James K. Knowles, Kenan Professor of Applied Mechanics, Emeritus, died November 1. He was 78.
Knowles made fundamental contributions to the theory of nonlinear elasticity and the mathematical theories of materials and structures. His work provided important insight into how various materials and structures behave, and enabled him and others to develop predictive theories.
Born in Cleveland, Ohio, on April 14, 1931, Knowles grew up in Phoenix, Arizona. He entered MIT in the fall of 1948, earning his bachelor’s and doctoral degrees, both in mathematics, in 1952 and 1957, respectively. He then stayed at MIT for an additional year as an instructor in mathematics.
Knowles joined the faculty at Caltech in 1958 as assistant professor of applied mechanics; he was named associate professor in 1961, followed by full professor in 1965. He spent the remainder of his academic career at Caltech, becoming professor emeritus in 1997.
Considered a remarkable teacher and mentor, Knowles inspired and influenced generations of students and scholars through classes in mathematics and mechanics. A visionary thinker, he recruited and mentored a number of junior colleagues who took Caltech in new and fruitful research directions. He had a deep affection for Caltech and served in various administrative capacities.
“Jim was the greatest mentor I ever had. He held my hand when I first came to Caltech as an assistant professor. He also taught me how to teach,” says Ares Rosakis, chair of the Division of Engineering and Applied Science, and Von Kármán Professor of Aeronautics and professor of mechanical engineering. “He would look for the spark in people’s eyes and help them make their dreams a reality. As we at Caltech seek to create the best mentoring opportunities for our young faculty, we should be guided by Jim’s example.”
Knowles’s research was primarily focused on mathematical problems in structural mechanics, and in particular on linear and nonlinear elasticity, which is the study of how bodies deform reversibly under stress. In 1960, he provided the first solution for a dynamical problem in finite elasticity, and in 1966, he published what would turn out to be a seminal paper concerning the foundations of Saint-Venant’s principle in linear elasticity theory.
His later papers on the influence of nonlinearity on point singularities, such as those found at the tip of a crack, demonstrated how they could lead to new phenomena.
In 1979, Knowles published a paper concerning the dissipation of mechanical energy during quasi-static motions of elastic bodies. This led to his later work on the evolution of metastable states of equilibrium, which had applications in phase transformations.
Knowles’s contributions are described in more than 100 journal publications. In 1998, he authored a textbook for grad students entitled Linear Vector Spaces and Cartesian Tensors (Oxford University Press).
In 1991, he was made an honorary member of the Caltech Alumni Association in recognition of his distinguished service. That same year, the Journal of Elasticity dedicated an issue to Knowles on the occasion of his 60th birthday for “seminal contributions made to the field of elasticity.”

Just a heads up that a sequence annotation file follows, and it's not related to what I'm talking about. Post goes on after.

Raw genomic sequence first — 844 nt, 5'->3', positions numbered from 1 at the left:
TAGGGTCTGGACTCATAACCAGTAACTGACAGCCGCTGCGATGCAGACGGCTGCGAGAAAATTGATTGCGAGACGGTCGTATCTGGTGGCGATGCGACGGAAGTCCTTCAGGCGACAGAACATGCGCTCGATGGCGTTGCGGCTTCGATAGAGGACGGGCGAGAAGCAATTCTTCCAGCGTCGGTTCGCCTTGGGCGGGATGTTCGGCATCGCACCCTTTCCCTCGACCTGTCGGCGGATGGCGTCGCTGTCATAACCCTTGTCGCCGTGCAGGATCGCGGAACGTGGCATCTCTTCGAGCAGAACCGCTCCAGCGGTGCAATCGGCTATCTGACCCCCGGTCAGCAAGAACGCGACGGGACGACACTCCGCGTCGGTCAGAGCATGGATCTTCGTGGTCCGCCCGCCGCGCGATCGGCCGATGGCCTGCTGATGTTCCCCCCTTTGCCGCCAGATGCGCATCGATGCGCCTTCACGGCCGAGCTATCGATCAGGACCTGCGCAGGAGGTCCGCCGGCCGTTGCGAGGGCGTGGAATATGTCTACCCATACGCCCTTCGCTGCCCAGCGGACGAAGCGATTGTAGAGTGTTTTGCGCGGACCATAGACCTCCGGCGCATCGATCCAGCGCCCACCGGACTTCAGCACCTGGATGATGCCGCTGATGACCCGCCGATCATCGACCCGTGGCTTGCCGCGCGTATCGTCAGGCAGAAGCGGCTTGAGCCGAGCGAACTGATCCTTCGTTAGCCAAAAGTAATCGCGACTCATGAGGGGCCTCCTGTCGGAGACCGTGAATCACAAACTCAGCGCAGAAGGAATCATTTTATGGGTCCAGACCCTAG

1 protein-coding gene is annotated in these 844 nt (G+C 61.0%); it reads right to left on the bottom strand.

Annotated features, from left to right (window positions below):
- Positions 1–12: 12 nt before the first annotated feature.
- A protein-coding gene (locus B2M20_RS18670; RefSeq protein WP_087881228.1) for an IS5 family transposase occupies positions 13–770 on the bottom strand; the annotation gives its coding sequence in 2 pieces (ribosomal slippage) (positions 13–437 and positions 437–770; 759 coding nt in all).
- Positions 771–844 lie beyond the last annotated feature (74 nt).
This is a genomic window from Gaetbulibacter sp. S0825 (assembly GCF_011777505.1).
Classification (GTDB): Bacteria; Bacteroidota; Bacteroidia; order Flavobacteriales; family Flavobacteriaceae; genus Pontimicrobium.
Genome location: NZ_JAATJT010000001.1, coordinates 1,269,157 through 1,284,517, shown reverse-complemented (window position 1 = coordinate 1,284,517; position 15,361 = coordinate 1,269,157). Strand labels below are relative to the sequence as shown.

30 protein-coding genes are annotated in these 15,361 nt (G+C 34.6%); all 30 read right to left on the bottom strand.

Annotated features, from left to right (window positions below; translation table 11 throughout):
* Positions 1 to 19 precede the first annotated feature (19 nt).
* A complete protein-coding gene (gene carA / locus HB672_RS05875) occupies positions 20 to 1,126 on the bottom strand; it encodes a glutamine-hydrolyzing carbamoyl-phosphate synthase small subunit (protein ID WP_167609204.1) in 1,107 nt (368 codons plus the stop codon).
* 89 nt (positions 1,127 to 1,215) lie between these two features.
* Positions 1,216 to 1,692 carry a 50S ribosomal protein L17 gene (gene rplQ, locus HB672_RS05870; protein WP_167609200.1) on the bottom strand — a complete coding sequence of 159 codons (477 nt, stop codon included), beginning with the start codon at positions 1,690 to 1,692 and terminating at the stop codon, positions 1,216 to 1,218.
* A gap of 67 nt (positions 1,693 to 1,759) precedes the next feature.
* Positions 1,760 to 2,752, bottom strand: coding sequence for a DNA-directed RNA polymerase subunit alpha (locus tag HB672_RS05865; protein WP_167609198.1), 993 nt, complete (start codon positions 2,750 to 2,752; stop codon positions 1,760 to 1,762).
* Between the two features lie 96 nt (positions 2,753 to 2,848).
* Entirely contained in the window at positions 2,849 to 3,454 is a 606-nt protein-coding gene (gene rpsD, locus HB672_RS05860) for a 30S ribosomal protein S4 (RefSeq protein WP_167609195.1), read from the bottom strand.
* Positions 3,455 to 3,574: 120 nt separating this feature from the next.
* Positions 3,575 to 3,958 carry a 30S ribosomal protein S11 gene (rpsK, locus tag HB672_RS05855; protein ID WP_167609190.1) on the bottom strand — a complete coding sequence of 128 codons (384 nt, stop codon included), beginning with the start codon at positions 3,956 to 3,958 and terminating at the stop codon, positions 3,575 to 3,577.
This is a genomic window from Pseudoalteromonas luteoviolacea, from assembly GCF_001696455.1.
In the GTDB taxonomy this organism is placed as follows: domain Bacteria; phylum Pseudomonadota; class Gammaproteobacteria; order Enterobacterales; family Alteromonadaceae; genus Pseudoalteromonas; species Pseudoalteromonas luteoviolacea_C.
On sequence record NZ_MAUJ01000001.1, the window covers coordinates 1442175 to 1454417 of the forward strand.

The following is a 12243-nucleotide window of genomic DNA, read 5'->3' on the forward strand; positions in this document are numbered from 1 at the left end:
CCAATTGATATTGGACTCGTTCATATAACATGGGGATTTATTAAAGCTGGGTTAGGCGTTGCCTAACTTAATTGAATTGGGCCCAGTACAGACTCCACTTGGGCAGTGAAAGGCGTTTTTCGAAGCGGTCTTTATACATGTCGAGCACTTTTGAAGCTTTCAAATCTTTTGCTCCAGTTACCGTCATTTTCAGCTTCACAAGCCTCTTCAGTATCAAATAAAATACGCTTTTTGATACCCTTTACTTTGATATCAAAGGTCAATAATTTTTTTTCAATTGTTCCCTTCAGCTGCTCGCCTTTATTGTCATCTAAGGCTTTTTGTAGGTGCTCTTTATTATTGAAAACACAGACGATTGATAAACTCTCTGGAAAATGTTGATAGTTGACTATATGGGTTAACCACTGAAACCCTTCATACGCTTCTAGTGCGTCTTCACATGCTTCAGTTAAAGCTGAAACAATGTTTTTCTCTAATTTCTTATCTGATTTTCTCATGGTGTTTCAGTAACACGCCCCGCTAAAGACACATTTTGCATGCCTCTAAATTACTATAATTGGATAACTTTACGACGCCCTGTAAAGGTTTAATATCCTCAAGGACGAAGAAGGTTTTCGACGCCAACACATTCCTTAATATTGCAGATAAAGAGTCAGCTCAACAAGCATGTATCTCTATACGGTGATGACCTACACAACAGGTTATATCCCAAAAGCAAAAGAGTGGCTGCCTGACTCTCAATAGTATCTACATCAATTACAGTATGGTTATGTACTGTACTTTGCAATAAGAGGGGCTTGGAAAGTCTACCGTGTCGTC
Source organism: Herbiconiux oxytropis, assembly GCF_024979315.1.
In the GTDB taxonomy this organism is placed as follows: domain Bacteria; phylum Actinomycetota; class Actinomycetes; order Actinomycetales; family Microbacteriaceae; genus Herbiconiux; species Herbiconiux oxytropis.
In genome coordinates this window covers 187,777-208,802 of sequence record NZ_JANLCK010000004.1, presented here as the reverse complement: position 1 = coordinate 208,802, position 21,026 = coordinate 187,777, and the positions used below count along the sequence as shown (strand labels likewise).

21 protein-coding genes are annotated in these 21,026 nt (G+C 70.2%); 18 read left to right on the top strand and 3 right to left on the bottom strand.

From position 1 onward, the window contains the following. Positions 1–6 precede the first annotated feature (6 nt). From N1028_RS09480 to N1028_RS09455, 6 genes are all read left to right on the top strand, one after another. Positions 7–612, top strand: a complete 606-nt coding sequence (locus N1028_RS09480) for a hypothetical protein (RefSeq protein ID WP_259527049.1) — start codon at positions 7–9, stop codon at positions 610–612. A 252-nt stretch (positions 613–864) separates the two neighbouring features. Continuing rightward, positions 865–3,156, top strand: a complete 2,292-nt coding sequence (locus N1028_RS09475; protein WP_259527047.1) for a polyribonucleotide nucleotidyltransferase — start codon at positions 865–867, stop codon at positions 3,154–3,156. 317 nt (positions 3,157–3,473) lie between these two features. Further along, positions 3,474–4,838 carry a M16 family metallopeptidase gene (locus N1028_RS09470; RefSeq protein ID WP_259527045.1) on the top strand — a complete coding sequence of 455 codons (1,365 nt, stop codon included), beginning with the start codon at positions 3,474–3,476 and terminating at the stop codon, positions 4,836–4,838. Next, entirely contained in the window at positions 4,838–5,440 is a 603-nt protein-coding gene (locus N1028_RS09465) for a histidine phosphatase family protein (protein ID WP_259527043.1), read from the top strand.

“He set an example of scholarship and fundamental thought, both broad and deep, that challenged students as well as researchers,” says Roger Fosdick, editor in chief of the Journal of Elasticity. “He was highly inquisitive, deeply thoughtful, masterfully insightful and always seeking an explanation. He made indelible marks of value during his life both personally and professionally, and he will most certainly be missed.”
Knowles’s contributions were also recognized by the Society of Engineering Science with the Eringen Medal, and by the American Society of Mechanical Engineers with the Koiter Medal.
Knowles was a fellow of the American Academy of Mechanics, the American Society of Mechanical Engineers, and the American Association for the Advancement of Science, and was associate editor for the Journal of Applied Mechanics. From 1985 to 1986, he served as president of the American Academy of Mechanics.
Knowles was known outside the classroom for his paintings and baritone voice. He was a regular member of the Caltech Stock Company, an ensemble of musically inclined faculty, staff, students, and friends best described as Caltech’s own version of the Capitol Steps.
The Division of Engineering and Applied Science has established the James K. Knowles Lecture and Caltech Solid Mechanics Symposium, to be delivered annually by an internationally recognized scholar chosen by the faculty. The first lecture, by Rohan Abeyaratne of MIT, is scheduled for February 27 at 9 a.m. in Beckman Institute Auditorium. The lecture will be followed by a daylong program of talks by 12 current grad students and postdocs from the Division of Engineering and Applied Science. Open to the public, the Knowles lecture and symposium will commemorate his contributions to solid mechanics, his love for Caltech, and his encouragement of young researchers.
Knowles leaves behind a wife, Jacqueline, and sons John, Jeff, and James, and their families. — JW